In chapters 8-10, Welch takes another angle in the battle against the fear of man, devoting these three chapters to a discussion of our needs. Chapter 8 is a call for us to examine what we think are our needs in comparison to the false set of assumptions foisted upon us by needs psychology. Chapter 9 is a reality check in which we learn what are our true needs as people created in God’s image and for God’s glory. Then, chapter 10 is a hopeful section in which we joyfully learn that God is the one who will truly meet our real needs.
Welch concludes his book, chapters 11-13, with a look at true love and obedience. In chapter 11, he challenges us to love our friends, family, and neighbors. This call is a contrast to the needy and selfish way that we approach such people when we fear them. In chapter 12, Welch turns our focus inward, toward the church, to call us away from individualism, selfishness, and self-sufficiency in our relationship with and service to God. Finally, he wraps up the book with an inspiring call to fear God and do our duty before him—a sure way to defeat our fear of man.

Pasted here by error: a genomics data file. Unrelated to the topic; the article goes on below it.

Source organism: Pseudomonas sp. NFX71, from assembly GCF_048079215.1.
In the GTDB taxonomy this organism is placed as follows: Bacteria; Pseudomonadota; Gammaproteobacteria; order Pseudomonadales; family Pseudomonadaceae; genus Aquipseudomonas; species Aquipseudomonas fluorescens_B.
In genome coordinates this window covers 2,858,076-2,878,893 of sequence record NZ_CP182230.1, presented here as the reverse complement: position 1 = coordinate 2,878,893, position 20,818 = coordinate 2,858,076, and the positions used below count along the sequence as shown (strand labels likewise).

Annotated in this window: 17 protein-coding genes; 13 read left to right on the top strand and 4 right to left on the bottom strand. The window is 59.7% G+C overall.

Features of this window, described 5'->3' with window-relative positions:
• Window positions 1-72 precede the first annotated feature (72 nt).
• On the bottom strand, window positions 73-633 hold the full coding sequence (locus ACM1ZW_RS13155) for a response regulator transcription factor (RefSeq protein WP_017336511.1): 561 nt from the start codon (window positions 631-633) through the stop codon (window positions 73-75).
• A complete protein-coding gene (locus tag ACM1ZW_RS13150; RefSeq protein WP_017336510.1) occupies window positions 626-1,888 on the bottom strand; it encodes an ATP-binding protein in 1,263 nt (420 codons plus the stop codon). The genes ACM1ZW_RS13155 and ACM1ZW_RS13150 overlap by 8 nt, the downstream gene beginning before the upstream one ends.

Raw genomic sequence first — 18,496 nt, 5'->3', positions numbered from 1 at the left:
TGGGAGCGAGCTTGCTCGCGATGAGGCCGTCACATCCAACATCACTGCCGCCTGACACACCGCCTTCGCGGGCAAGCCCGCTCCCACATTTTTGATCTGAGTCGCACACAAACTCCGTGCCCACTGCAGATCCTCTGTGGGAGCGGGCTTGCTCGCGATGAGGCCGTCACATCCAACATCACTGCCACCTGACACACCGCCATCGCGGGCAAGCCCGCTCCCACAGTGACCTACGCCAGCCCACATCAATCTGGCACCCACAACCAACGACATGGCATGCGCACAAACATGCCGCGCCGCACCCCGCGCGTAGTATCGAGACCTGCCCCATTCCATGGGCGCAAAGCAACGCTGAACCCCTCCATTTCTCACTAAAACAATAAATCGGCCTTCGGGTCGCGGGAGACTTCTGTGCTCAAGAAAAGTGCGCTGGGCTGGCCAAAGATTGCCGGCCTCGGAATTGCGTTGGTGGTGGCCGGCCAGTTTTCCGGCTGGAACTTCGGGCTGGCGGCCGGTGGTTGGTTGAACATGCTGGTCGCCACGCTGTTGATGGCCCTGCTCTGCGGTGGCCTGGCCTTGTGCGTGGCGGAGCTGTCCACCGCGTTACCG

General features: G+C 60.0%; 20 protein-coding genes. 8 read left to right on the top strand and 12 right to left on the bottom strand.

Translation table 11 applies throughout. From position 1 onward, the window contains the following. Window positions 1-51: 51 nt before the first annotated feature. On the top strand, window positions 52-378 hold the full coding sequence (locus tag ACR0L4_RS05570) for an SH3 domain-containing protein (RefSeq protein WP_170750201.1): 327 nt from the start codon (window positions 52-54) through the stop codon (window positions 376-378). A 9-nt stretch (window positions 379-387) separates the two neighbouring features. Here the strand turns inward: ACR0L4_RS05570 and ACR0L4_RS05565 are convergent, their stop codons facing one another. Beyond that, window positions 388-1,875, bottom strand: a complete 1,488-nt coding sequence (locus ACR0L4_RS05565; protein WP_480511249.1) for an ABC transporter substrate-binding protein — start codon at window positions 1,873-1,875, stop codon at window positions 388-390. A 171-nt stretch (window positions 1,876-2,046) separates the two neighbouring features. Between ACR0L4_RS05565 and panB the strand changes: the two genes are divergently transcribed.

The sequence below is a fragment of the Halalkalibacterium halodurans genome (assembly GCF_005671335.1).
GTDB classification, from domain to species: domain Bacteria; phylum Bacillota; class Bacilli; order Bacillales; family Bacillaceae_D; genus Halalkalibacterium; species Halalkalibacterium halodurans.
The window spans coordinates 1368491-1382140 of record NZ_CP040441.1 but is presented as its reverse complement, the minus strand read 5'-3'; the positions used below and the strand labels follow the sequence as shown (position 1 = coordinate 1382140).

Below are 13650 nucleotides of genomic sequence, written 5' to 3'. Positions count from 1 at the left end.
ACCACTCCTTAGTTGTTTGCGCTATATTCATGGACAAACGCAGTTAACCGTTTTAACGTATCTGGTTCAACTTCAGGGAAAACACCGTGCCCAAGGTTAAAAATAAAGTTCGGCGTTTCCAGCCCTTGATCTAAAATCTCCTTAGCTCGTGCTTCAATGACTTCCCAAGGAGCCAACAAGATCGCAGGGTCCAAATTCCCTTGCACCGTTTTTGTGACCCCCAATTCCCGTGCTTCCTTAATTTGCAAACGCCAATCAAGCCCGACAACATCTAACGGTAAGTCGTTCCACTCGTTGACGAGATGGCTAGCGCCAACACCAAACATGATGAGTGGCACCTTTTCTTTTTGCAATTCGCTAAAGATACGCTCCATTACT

One final element that I will mention in this summary is the fact that Welch does not write this book from a simply scholarly point of view. This book is very much focused on application. Through its pages, Welch offers the following 7 steps for us to use in order to work toward the defeat of the fear of man:.
· Recognize that the fear of man is a major theme both in the Bible and in your own life.
· Identify where your fear of man has been intensified by people in your past.
· Identify where your fear of man has been intensified by the assumptions of the world.
· Understand and grow in the fear of the Lord.
· Examine where your desires have been too big.
· Rejoice that God has covered your shame, protected you from danger, and accepted you.
· Need other people less, love other people more.
Points of Agreement